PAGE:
NEW YORK (TheStreet) -- As 2011 kicks into full gear, the technology industry will usher in a new generation of products at its annual Consumer Electronics Show, which kicks off with pre-show speeches Wednesday evening in Las Vegas.
Most of tech will be there, with hundreds of small firms scrambling to make a name for themselves. Tech's royalty, however -- Microsoft (MSFT), Google (GOOG) and Apple (AAPL) -- capitalize on the show in their own unique ways.
Not all of them show off products at the event. And in some cases, they do their best to minimize the favorable impact the show might have on the competition.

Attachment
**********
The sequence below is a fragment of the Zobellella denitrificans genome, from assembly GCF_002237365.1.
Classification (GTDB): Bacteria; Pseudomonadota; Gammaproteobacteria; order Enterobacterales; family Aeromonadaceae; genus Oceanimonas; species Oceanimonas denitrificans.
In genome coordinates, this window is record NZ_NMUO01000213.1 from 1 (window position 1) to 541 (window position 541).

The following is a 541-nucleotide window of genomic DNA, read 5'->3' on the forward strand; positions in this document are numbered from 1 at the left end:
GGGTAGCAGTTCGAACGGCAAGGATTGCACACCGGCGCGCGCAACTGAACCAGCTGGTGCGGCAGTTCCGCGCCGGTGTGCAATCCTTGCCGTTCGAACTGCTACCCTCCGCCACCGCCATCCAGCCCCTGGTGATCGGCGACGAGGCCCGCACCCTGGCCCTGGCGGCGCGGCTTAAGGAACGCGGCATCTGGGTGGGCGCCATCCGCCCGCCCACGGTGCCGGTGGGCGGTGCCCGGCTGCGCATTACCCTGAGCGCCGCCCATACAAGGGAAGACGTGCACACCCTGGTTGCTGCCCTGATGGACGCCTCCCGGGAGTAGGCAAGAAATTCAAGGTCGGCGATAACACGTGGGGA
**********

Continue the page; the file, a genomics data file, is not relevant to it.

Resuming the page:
MicrosoftMicrosoft CEO Steve Ballmer will jumpstart CES with a keynote Wednesday, the night before festivities officially begin. Typically, Ballmer uses his keynote to promote Microsoft's most important products. Last year, he talked about the success of Windows 7, the company's efforts in the consumer space and, most notably, he showed off several tablets that would run Windows and compete with Apple's iPad. Ballmer, of course, didn't deliver on his tablet promises. The Hewlett-Packard (HPQ) Slate, which many believed would help usher in a flurry of Windows-based tablets, launched late last year, but it's hard to find any record of consumers or enterprise customers that have purchased it. Whether or not Ballmer can enjoy a better track record this year remains to be seen. But he will undoubtedly use his platform at CES to make bold promises -- and new tablet announcements. Reports started swirling late last month that said Microsoft was prepping a new version of Windows 7 designed for ARM Holdings (ARMH) chip architecture. Microsoft hasn't confirmed the rumors, but unveiling such a platform -- using ARM's ubiquitous, low-powered chips -- could be the software giant's most important step yet into the tablet space. Finally, Microsoft is expected to talk about Windows 8, the next edition of the company's operating system. Details are few and far between, but some believe the new operating system will feature an app store, similar to the Mac App Store that Apple will open on Thursday.
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